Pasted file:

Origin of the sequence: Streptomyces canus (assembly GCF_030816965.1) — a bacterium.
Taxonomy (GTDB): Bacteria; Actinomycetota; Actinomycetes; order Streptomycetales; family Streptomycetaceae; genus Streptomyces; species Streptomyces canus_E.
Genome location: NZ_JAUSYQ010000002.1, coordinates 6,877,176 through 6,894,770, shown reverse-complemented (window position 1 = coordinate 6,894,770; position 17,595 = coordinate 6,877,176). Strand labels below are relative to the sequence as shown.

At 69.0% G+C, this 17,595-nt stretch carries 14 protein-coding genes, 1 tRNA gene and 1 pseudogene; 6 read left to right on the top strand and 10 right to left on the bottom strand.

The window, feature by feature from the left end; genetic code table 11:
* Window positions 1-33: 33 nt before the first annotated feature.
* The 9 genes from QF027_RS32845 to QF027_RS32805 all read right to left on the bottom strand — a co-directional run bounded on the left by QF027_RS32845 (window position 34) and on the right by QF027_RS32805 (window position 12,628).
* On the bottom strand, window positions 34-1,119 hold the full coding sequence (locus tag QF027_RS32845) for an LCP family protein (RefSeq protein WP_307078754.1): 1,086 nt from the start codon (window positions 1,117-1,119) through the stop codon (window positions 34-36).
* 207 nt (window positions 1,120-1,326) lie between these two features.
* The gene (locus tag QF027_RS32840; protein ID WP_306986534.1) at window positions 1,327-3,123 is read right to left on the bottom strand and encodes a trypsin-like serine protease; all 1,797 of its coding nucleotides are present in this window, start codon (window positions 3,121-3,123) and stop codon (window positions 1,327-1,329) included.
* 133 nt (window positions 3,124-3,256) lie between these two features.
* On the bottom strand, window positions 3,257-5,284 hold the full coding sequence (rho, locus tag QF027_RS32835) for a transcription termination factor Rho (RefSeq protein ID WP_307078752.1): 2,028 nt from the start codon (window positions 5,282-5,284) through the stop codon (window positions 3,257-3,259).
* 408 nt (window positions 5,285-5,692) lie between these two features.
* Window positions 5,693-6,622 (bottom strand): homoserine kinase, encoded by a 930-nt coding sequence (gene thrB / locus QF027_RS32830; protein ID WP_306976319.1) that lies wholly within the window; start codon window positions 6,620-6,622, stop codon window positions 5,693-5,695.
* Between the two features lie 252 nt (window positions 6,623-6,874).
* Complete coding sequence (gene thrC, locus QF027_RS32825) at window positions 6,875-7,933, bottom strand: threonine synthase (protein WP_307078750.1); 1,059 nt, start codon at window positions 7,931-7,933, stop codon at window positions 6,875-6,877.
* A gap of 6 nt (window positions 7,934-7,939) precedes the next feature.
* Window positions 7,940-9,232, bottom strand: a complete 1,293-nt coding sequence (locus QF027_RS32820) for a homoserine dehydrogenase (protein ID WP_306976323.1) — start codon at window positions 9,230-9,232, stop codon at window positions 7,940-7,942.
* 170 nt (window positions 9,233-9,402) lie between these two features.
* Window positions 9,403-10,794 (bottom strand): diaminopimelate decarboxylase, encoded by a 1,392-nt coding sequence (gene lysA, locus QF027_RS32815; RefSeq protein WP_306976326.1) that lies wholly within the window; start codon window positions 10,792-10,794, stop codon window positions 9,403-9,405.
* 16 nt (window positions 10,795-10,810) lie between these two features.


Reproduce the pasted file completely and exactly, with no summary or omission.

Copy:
Origin of the sequence: Streptomyces canus (assembly GCF_030816965.1) — a bacterium.
Taxonomy (GTDB): Bacteria; Actinomycetota; Actinomycetes; order Streptomycetales; family Streptomycetaceae; genus Streptomyces; species Streptomyces canus_E.
Genome location: NZ_JAUSYQ010000002.1, coordinates 6,877,176 through 6,894,770, shown reverse-complemented (window position 1 = coordinate 6,894,770; position 17,595 = coordinate 6,877,176). Strand labels below are relative to the sequence as shown.

At 69.0% G+C, this 17,595-nt stretch carries 14 protein-coding genes, 1 tRNA gene and 1 pseudogene; 6 read left to right on the top strand and 10 right to left on the bottom strand.

The window, feature by feature from the left end; genetic code table 11:
* Window positions 1-33: 33 nt before the first annotated feature.
* The 9 genes from QF027_RS32845 to QF027_RS32805 all read right to left on the bottom strand — a co-directional run bounded on the left by QF027_RS32845 (window position 34) and on the right by QF027_RS32805 (window position 12,628).
* On the bottom strand, window positions 34-1,119 hold the full coding sequence (locus tag QF027_RS32845) for an LCP family protein (RefSeq protein WP_307078754.1): 1,086 nt from the start codon (window positions 1,117-1,119) through the stop codon (window positions 34-36).
* 207 nt (window positions 1,120-1,326) lie between these two features.
* The gene (locus tag QF027_RS32840; protein ID WP_306986534.1) at window positions 1,327-3,123 is read right to left on the bottom strand and encodes a trypsin-like serine protease; all 1,797 of its coding nucleotides are present in this window, start codon (window positions 3,121-3,123) and stop codon (window positions 1,327-1,329) included.
* 133 nt (window positions 3,124-3,256) lie between these two features.
* On the bottom strand, window positions 3,257-5,284 hold the full coding sequence (rho, locus tag QF027_RS32835) for a transcription termination factor Rho (RefSeq protein ID WP_307078752.1): 2,028 nt from the start codon (window positions 5,282-5,284) through the stop codon (window positions 3,257-3,259).
* 408 nt (window positions 5,285-5,692) lie between these two features.
* Window positions 5,693-6,622 (bottom strand): homoserine kinase, encoded by a 930-nt coding sequence (gene thrB / locus QF027_RS32830; protein ID WP_306976319.1) that lies wholly within the window; start codon window positions 6,620-6,622, stop codon window positions 5,693-5,695.
* Between the two features lie 252 nt (window positions 6,623-6,874).
* Complete coding sequence (gene thrC, locus QF027_RS32825) at window positions 6,875-7,933, bottom strand: threonine synthase (protein WP_307078750.1); 1,059 nt, start codon at window positions 7,931-7,933, stop codon at window positions 6,875-6,877.
* A gap of 6 nt (window positions 7,934-7,939) precedes the next feature.
* Window positions 7,940-9,232, bottom strand: a complete 1,293-nt coding sequence (locus QF027_RS32820) for a homoserine dehydrogenase (protein ID WP_306976323.1) — start codon at window positions 9,230-9,232, stop codon at window positions 7,940-7,942.
* 170 nt (window positions 9,233-9,402) lie between these two features.
* Window positions 9,403-10,794 (bottom strand): diaminopimelate decarboxylase, encoded by a 1,392-nt coding sequence (gene lysA, locus QF027_RS32815; RefSeq protein WP_306976326.1) that lies wholly within the window; start codon window positions 10,792-10,794, stop codon window positions 9,403-9,405.
* 16 nt (window positions 10,795-10,810) lie between these two features.